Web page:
N.H. Body Camera Case: Public's Right To Know Vs. Family's Right To Privacy
Should body camera footage of a man being gunned down by police be released to the public?
That’s the question before a Merrimack County Superior Court judge, who will rule whether to release the video over the objections of the family of the man killed.
Two Haverhill police officers shot and killed 42-year-old Hagen Esty-Lennon back in July, shooting him six times as he reportedly lunged at them with a knife.
According to the Associated Press, an attorney for the town of Haverhill, the police department and the officers is arguing that disclosing the videotapes will show why the officer's actions were justified.
The attorney general’s office cleared the officers of any wrongdoing, and now several media organizations are pushing for the full video of the incident to be released.
And Tuesday, the New Hampshire-ACLU joins the effort to release that footage.
NH-ACLU lawyer Giles Bissonnette joined NHPR’s Morning Edition to talk about the case.
The argument from the family of the man killed is they want to protect his two minor children from seeing the footage. Why release the video over the family’s objection?
I think the privacy interests here should absolutely be carefully examined by the court and I think we should all be sympathetic to the potentially traumatic impact these videos could have on his children. This is obviously a tremendously traumatic event for his family as well as even the officers involved.
But on balance, the public interest in disclosure and the importance of government accountability here we think is just too great. And the videos should be released. The media’s desire here to be clear is not to sensationalize what’s obviously a traumatic incident; it’s too assist the public in developing an informed understanding of whether the officers in this case, which involved a lethal use of force, acted appropriately. There’s also the question of whether the attorney general’s office did an adequate job of investigating this lethal use of force.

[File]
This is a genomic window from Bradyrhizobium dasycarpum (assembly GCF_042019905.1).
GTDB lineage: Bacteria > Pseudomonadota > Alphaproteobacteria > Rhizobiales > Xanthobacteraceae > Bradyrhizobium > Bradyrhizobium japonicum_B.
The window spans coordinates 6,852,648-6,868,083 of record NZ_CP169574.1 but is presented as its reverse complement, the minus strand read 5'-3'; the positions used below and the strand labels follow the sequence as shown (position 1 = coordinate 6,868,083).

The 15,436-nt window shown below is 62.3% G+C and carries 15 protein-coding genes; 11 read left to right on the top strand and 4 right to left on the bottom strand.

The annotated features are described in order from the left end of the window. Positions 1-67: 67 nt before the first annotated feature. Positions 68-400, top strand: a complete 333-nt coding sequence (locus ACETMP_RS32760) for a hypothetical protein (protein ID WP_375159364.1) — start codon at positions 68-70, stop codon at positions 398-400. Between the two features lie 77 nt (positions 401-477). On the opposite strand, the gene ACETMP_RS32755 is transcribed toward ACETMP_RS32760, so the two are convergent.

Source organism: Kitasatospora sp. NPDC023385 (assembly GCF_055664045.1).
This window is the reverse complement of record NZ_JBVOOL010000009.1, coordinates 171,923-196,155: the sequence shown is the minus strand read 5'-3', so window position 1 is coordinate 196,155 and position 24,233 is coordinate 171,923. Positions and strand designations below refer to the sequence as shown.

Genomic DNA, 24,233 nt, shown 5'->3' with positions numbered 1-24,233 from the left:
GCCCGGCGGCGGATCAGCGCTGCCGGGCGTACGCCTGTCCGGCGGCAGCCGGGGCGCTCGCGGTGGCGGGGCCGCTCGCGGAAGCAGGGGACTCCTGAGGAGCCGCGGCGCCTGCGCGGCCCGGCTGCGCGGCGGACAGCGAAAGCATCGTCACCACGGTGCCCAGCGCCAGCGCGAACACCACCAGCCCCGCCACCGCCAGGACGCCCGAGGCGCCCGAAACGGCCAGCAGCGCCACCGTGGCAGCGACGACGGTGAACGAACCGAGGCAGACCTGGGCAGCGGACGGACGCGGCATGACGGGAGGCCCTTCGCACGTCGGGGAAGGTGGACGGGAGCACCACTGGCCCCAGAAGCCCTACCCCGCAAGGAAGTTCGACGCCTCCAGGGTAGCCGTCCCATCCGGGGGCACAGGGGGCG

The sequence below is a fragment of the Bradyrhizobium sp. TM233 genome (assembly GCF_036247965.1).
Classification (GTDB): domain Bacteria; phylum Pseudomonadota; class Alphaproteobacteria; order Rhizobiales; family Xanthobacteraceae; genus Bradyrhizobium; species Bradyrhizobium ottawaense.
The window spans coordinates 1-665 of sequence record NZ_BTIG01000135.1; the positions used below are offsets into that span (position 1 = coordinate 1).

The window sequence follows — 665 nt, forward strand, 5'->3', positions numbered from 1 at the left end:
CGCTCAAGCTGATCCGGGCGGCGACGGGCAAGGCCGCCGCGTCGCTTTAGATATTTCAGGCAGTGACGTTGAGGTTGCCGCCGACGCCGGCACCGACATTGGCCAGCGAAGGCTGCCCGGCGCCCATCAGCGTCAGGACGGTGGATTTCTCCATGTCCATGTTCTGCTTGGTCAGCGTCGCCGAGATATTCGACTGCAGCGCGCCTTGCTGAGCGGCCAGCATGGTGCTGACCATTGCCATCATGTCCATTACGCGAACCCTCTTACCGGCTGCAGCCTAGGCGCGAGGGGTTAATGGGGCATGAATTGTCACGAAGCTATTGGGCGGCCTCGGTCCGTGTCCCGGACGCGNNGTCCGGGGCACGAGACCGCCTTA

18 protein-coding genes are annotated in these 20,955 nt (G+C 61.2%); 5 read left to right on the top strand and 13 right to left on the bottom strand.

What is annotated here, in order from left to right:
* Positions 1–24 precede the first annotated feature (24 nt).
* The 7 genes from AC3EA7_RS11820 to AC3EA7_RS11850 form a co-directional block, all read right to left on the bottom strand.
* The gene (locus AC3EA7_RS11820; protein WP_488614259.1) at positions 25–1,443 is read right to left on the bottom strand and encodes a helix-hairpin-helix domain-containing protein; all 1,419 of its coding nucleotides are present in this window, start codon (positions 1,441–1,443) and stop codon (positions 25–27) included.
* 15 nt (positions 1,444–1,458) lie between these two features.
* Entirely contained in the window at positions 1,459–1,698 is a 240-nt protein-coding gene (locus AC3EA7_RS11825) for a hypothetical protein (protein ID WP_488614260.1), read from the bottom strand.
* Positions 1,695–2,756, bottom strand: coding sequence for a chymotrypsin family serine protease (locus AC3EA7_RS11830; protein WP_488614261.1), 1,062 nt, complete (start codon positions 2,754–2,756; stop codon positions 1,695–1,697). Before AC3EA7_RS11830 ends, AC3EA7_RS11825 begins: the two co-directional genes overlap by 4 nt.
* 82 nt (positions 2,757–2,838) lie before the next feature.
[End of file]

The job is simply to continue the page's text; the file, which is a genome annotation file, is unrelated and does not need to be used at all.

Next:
In particular, the public has a right to know how and when law enforcement officers use lethal force when confronting individuals who potentially are suffering from serious mental illness, as may be the case here.
The judge has viewed the video, and says there are graphic and disturbing images which have the potential to cause emotional and psychological damage to his children. Is that simply unavoidable in this case?
I think it is unavoidable. I mean, here unquestionably there is a tension between the privacy interest raised by the family and what we think is an overwhelming public interest in disclosure to see how this incident transpired and to see whether or not various de-escalation techniques could have been used, as opposed to his lethal use of force.
The public has a right to know how and when law enforcement officers use lethal force when confronting individuals who potentially are suffering from serious mental illness, as may be the case here.
Do you see a middle ground here? For example, would you support the video being edited in some way so the more graphic elements are taken out, but you still get a sense of what occurred?
That’s possible and in fact it’s difficult for us and the media outlets to actually draw those lines here because they haven’t see the video themselves. Certainly, such as with documents, there is the opportunity to use blurring or redaction technology on the videos to try to protect those privacy interests. But here it’s just very hard to draw those lines because the judge is the only who’s seen those videos. I think it would certainly be reasonable to ascertain and examine whether or not that technology could be used here.
What kind of precedent could this ruling set?
It could potentially set precedent nationwide. This is the first open records case in the country that we’re aware of where a court’s been asked to decide whether body camera footage of a fatal police shooting should be disclosed under a state’s open records law over a family’s privacy objections. We’ll see what happens here and whether this case has precedent throughout the country.